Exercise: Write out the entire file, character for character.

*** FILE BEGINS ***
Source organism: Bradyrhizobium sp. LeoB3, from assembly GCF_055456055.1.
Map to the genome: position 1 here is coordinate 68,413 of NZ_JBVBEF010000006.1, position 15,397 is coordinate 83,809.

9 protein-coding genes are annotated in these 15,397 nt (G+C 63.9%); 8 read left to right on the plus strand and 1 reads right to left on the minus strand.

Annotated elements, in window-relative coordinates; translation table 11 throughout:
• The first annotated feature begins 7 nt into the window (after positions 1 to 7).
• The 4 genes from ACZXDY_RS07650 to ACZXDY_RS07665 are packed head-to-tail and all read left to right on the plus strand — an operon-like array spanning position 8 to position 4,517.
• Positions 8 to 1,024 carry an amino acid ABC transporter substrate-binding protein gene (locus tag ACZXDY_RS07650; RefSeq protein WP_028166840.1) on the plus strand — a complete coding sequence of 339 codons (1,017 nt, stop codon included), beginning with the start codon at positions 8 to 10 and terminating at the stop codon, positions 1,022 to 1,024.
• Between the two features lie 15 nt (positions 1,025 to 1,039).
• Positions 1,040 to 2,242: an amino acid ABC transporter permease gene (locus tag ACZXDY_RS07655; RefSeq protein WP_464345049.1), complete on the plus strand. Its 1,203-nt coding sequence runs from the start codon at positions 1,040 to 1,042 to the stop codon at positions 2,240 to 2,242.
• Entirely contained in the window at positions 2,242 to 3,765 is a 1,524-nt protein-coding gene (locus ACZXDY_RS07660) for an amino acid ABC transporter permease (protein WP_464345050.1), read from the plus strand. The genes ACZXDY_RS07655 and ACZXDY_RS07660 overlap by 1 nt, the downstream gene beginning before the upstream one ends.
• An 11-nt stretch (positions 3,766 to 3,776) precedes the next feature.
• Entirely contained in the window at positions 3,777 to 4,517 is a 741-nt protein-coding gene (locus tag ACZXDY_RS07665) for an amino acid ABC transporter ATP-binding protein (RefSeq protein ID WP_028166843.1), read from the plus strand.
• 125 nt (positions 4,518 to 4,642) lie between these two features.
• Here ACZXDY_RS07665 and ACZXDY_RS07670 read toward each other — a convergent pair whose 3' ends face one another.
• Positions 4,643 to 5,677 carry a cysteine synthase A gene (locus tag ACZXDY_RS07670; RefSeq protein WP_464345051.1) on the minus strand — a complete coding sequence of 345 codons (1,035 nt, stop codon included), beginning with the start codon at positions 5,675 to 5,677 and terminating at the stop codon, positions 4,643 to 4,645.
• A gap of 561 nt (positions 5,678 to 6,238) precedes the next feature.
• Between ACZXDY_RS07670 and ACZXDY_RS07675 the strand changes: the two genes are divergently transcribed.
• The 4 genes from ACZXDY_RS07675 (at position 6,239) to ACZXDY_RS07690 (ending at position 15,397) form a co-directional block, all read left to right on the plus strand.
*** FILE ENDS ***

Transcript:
Source organism: Bradyrhizobium sp. LeoB3, from assembly GCF_055456055.1.
Map to the genome: position 1 here is coordinate 68,413 of NZ_JBVBEF010000006.1, position 15,397 is coordinate 83,809.

9 protein-coding genes are annotated in these 15,397 nt (G+C 63.9%); 8 read left to right on the plus strand and 1 reads right to left on the minus strand.

Annotated elements, in window-relative coordinates; translation table 11 throughout:
• The first annotated feature begins 7 nt into the window (after positions 1 to 7).
• The 4 genes from ACZXDY_RS07650 to ACZXDY_RS07665 are packed head-to-tail and all read left to right on the plus strand — an operon-like array spanning position 8 to position 4,517.
• Positions 8 to 1,024 carry an amino acid ABC transporter substrate-binding protein gene (locus tag ACZXDY_RS07650; RefSeq protein WP_028166840.1) on the plus strand — a complete coding sequence of 339 codons (1,017 nt, stop codon included), beginning with the start codon at positions 8 to 10 and terminating at the stop codon, positions 1,022 to 1,024.
• Between the two features lie 15 nt (positions 1,025 to 1,039).
• Positions 1,040 to 2,242: an amino acid ABC transporter permease gene (locus tag ACZXDY_RS07655; RefSeq protein WP_464345049.1), complete on the plus strand. Its 1,203-nt coding sequence runs from the start codon at positions 1,040 to 1,042 to the stop codon at positions 2,240 to 2,242.
• Entirely contained in the window at positions 2,242 to 3,765 is a 1,524-nt protein-coding gene (locus ACZXDY_RS07660) for an amino acid ABC transporter permease (protein WP_464345050.1), read from the plus strand. The genes ACZXDY_RS07655 and ACZXDY_RS07660 overlap by 1 nt, the downstream gene beginning before the upstream one ends.
• An 11-nt stretch (positions 3,766 to 3,776) precedes the next feature.
• Entirely contained in the window at positions 3,777 to 4,517 is a 741-nt protein-coding gene (locus tag ACZXDY_RS07665) for an amino acid ABC transporter ATP-binding protein (RefSeq protein ID WP_028166843.1), read from the plus strand.
• 125 nt (positions 4,518 to 4,642) lie between these two features.
• Here ACZXDY_RS07665 and ACZXDY_RS07670 read toward each other — a convergent pair whose 3' ends face one another.
• Positions 4,643 to 5,677 carry a cysteine synthase A gene (locus tag ACZXDY_RS07670; RefSeq protein WP_464345051.1) on the minus strand — a complete coding sequence of 345 codons (1,035 nt, stop codon included), beginning with the start codon at positions 5,675 to 5,677 and terminating at the stop codon, positions 4,643 to 4,645.
• A gap of 561 nt (positions 5,678 to 6,238) precedes the next feature.
• Between ACZXDY_RS07670 and ACZXDY_RS07675 the strand changes: the two genes are divergently transcribed.
• The 4 genes from ACZXDY_RS07675 (at position 6,239) to ACZXDY_RS07690 (ending at position 15,397) form a co-directional block, all read left to right on the plus strand.